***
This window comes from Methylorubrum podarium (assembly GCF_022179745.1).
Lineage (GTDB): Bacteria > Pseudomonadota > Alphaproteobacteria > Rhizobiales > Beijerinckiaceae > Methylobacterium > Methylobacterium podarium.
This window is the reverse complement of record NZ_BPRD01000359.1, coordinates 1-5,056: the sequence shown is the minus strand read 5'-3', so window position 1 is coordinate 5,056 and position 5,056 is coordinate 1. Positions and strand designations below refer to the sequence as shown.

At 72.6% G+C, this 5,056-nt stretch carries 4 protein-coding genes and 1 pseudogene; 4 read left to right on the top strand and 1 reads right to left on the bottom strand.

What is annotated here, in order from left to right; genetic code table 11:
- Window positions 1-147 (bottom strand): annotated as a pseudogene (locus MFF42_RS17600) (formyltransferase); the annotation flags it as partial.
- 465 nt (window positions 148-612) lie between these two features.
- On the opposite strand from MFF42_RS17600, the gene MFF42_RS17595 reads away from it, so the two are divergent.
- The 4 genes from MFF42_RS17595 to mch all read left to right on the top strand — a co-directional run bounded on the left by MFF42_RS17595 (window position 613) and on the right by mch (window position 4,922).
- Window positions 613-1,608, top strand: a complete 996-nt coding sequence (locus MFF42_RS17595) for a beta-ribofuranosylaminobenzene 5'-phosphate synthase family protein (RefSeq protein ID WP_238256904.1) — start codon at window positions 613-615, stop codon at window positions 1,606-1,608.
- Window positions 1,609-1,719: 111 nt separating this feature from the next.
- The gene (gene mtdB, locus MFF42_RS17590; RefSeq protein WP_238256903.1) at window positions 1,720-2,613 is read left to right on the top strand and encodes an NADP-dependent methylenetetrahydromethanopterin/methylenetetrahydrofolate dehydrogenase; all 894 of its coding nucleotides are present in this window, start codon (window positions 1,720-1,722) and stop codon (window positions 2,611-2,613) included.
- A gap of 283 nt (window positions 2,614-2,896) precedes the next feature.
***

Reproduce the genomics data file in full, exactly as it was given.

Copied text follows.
This window comes from Methylorubrum podarium (assembly GCF_022179745.1).
Lineage (GTDB): Bacteria > Pseudomonadota > Alphaproteobacteria > Rhizobiales > Beijerinckiaceae > Methylobacterium > Methylobacterium podarium.
This window is the reverse complement of record NZ_BPRD01000359.1, coordinates 1-5,056: the sequence shown is the minus strand read 5'-3', so window position 1 is coordinate 5,056 and position 5,056 is coordinate 1. Positions and strand designations below refer to the sequence as shown.

At 72.6% G+C, this 5,056-nt stretch carries 4 protein-coding genes and 1 pseudogene; 4 read left to right on the top strand and 1 reads right to left on the bottom strand.

What is annotated here, in order from left to right; genetic code table 11:
- Window positions 1-147 (bottom strand): annotated as a pseudogene (locus MFF42_RS17600) (formyltransferase); the annotation flags it as partial.
- 465 nt (window positions 148-612) lie between these two features.
- On the opposite strand from MFF42_RS17600, the gene MFF42_RS17595 reads away from it, so the two are divergent.
- The 4 genes from MFF42_RS17595 to mch all read left to right on the top strand — a co-directional run bounded on the left by MFF42_RS17595 (window position 613) and on the right by mch (window position 4,922).
- Window positions 613-1,608, top strand: a complete 996-nt coding sequence (locus MFF42_RS17595) for a beta-ribofuranosylaminobenzene 5'-phosphate synthase family protein (RefSeq protein ID WP_238256904.1) — start codon at window positions 613-615, stop codon at window positions 1,606-1,608.
- Window positions 1,609-1,719: 111 nt separating this feature from the next.
- The gene (gene mtdB, locus MFF42_RS17590; RefSeq protein WP_238256903.1) at window positions 1,720-2,613 is read left to right on the top strand and encodes an NADP-dependent methylenetetrahydromethanopterin/methylenetetrahydrofolate dehydrogenase; all 894 of its coding nucleotides are present in this window, start codon (window positions 1,720-1,722) and stop codon (window positions 2,611-2,613) included.
- A gap of 283 nt (window positions 2,614-2,896) precedes the next feature.